Challenges facing the ASHA female community health workers
The USAID ASSIST India Project is working in 27 high priority districts along the RMNCH+A continuum. As we moved from facility to community-based quality improvement, we wanted to understand the challenges faced by ASHAs (Accredited Social Health Activist), a cadre of community health workers with whom we would closely engage in improvement work and resources they have in their health promotion work. We decided to undertake a qualitative investigation, interviewing 49 ASHAs and their family members (34 spouses, 13 mothers-in-law, one sister-in-law and one son) in two districts from June to July 2014.
The results revealed findings that will have an influence on our community-based improvement work. We found that the ASHAs became more self-confident after they started engaging in ASHA work. Positive changes at the household level and recognition in the community helped shape ASHAs’ agency, which, in turn, allowed them to address challenges in their work environment in promoting health behaviors in the community.
One ASHA told us, “After I became an ASHA people from the village come to me; they call me and they respect me. Everyone asks me how to do this, how to do that, what not to do so everything has changed after I became an ASHA.”
However, since the ASHAs worked within bounded socio-cultural, gender and religious contexts, they were constantly challenged by norms existing within these contexts.
Within the family, because of the ASHA’s extra income and social prestige brought with her job, we found that family support increased related to the distribution of domestic chores among family members including husbands. There was also an increase in direct support in an ASHA’s work such as her husband accompanying her to distant villages for conducting surveys or handing out condoms to male community members.
Yet ASHAs were found to be also limited in their movements. An ASHA needed a male member to accompany her for night deliveries and had to negotiate for going out and performing her duty at night.
One ASHA reported, “In the beginning when I was going alone at night I felt that he (husband) was not feeling good about it. Then I thought rather than messing up my family life, I told him to come with me when I had to go out at night. Then he understood. Now, he gives full co-operation to me.”
Since ASHAs’ work is incentivized, it played a role in the husbands’ help and support. Yet the same was also a source of conflict. As one ASHA reported, “The problem is that when I go for deliveries at night my husband taunts me saying ‘You have no substantial salary and still you step out at night to get deliveries done, don’t you have any respect’.”
The ASHA navigated this challenge by assuring her husband that she would get a regular salary in the future. But this creates false expectations and in the event that salaries are not regularized, which is likely, the ASHAs may face more difficulties in negotiating their work and personal lives.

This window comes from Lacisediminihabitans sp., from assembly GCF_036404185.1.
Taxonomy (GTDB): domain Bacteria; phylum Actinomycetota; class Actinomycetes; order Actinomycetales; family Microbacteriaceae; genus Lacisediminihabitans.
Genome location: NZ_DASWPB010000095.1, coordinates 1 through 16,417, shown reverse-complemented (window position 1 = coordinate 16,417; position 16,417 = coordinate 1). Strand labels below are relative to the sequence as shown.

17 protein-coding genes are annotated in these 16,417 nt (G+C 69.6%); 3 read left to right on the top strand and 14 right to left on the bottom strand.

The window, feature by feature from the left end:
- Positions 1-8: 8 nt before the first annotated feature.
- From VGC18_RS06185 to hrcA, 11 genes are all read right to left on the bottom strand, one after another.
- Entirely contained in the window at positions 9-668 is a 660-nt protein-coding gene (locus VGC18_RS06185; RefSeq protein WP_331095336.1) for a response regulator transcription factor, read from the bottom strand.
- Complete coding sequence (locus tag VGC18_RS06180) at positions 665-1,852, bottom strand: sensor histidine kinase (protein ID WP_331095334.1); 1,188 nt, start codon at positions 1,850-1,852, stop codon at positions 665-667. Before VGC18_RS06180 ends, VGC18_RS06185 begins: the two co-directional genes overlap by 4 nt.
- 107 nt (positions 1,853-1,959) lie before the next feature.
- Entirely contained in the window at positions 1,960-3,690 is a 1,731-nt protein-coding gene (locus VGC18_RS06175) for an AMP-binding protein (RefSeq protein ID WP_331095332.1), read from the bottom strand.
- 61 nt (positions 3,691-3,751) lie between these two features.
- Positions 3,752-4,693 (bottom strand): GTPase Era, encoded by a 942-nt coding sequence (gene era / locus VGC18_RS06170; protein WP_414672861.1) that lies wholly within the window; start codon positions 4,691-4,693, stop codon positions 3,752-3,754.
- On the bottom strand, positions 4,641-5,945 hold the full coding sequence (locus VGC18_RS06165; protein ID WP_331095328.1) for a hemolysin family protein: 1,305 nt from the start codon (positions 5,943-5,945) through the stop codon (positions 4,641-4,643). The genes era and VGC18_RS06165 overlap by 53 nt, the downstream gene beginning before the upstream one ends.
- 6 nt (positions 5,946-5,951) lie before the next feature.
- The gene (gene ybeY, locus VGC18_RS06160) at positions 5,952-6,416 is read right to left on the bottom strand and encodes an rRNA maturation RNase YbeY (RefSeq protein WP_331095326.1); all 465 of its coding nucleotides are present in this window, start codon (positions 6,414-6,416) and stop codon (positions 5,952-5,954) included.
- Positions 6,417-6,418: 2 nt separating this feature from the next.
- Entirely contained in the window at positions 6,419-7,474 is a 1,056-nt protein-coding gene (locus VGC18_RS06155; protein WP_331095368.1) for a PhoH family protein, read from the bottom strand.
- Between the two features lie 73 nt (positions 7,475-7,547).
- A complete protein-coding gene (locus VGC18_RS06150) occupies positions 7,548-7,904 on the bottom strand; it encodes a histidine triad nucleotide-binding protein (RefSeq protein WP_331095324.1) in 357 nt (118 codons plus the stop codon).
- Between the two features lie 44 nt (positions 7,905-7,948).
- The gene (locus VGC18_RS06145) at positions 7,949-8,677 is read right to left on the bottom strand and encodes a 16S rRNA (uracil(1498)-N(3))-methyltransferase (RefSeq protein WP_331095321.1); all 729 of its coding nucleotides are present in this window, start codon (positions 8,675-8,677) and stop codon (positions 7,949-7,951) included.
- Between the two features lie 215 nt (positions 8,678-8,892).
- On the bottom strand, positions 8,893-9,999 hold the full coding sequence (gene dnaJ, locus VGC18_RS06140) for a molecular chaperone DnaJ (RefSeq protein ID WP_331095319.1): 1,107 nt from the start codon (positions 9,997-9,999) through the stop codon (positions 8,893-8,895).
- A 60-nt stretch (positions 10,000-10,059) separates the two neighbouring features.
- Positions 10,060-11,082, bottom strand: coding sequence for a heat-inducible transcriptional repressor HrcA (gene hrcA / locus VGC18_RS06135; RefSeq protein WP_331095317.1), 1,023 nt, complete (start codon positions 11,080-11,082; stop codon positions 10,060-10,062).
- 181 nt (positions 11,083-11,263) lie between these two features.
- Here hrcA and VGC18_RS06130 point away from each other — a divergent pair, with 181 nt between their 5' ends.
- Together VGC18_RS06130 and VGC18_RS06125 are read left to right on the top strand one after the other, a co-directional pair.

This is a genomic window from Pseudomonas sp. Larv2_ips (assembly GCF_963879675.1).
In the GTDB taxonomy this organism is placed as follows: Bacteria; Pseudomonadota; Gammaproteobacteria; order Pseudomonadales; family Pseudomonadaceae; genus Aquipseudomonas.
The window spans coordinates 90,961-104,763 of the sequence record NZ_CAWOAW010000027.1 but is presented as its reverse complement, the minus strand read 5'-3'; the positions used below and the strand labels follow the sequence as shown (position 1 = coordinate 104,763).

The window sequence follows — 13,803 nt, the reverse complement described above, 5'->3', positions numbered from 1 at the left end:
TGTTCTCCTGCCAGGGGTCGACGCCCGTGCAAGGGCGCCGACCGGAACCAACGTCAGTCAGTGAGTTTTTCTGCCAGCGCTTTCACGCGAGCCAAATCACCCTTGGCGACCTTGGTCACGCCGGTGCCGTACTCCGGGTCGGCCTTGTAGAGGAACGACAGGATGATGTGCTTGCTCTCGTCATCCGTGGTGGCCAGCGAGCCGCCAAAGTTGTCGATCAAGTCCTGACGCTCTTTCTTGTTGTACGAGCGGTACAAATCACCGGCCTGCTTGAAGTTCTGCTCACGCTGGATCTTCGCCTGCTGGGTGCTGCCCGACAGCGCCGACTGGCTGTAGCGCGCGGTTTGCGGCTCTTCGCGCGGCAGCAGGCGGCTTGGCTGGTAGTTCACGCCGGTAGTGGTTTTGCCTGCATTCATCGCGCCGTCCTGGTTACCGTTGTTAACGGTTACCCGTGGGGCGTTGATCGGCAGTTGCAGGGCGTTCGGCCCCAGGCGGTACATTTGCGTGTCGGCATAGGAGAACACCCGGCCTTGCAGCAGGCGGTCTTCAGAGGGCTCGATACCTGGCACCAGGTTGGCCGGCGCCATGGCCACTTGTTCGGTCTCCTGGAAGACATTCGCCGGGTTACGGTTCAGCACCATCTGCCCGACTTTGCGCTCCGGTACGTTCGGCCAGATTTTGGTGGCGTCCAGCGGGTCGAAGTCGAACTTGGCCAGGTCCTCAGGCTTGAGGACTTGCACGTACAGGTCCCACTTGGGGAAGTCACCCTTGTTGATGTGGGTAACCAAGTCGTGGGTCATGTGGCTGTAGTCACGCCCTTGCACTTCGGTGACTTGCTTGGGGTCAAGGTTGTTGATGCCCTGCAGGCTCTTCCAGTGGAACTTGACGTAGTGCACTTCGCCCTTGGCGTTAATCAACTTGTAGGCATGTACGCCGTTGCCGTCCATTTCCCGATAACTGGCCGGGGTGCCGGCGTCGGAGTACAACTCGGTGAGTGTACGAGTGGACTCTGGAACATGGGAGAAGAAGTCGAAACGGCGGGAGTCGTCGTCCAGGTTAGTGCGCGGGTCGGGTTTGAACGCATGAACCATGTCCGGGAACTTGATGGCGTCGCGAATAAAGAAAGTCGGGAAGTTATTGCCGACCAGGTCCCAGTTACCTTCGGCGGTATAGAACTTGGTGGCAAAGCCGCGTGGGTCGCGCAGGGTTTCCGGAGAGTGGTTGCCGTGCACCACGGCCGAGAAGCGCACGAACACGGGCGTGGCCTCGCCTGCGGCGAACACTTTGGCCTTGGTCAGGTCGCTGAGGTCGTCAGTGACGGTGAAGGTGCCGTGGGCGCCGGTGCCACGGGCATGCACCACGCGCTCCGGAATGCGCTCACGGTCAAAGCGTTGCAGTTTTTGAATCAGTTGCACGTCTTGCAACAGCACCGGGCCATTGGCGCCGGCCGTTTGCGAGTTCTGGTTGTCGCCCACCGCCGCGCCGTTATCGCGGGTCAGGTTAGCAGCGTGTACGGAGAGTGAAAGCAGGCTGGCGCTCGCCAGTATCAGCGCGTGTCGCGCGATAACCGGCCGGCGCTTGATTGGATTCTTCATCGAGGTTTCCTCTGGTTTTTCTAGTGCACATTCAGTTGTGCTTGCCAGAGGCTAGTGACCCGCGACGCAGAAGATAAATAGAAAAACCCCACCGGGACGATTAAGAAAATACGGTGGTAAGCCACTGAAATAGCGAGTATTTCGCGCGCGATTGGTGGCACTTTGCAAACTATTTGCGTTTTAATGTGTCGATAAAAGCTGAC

In the community, challenges were found to include low decision-making power and mobility of women in the community that precludes them from accessing health care. Furthermore, while the ASHA recognized the importance of male involvement, they were unable to directly engage with male partners and family members.
As one ASHA reported, “Women come to get information regarding family planning. Males do not come. Even I feel a hesitation in explaining to them (males). Males sometimes get information from my husband.”
The study also found that prevalent norms of son preference made the ASHAs’ work challenging as families of pregnant women whose first child was female refused to disclose pregnancy due to taboos around expecting a second child to be male, and this hindered early registration and early identification of high-risk cases. The ASHAs’ internalization of social values such as son preference, also could very well hinder her ability to be a good role model and to promote early registration of pregnancy.
One ASHA told us her own story about this important gender issue. “I want one more son…when there was a second daughter, I started weeping. But he (husband) told me not to weep as he said he will love his daughter.”
ASHAs also faced challenges at the health system level. The disrespect shown by hospital staff and lack of access to essential medicines and pregnancy testing kits led to the loss of credibility among ASHAs, which affected their work performance.
ASHAs are an important part of the health system in India and, in turn, they influence their family and society’s view of them which gives ASHAs the necessary motivation and support to do their work. However, an ASHA’s environment forces her to confront very real gender-related barriers, which she must attempt to work around. An ASHA must develop strategies for male engagement and utilize the help of her family and superiors to deliver services, all while being unable to address gender norms in a direct way, and with a limited ability to circumvent health system barriers.
This highlights the importance of the community work of the USAID ASSIST Project in India as it works toward strengthening ASHAs’ role as health promoters, and thus, moves a little closer to achieving the goals of safe motherhood and safe childhood in the community.
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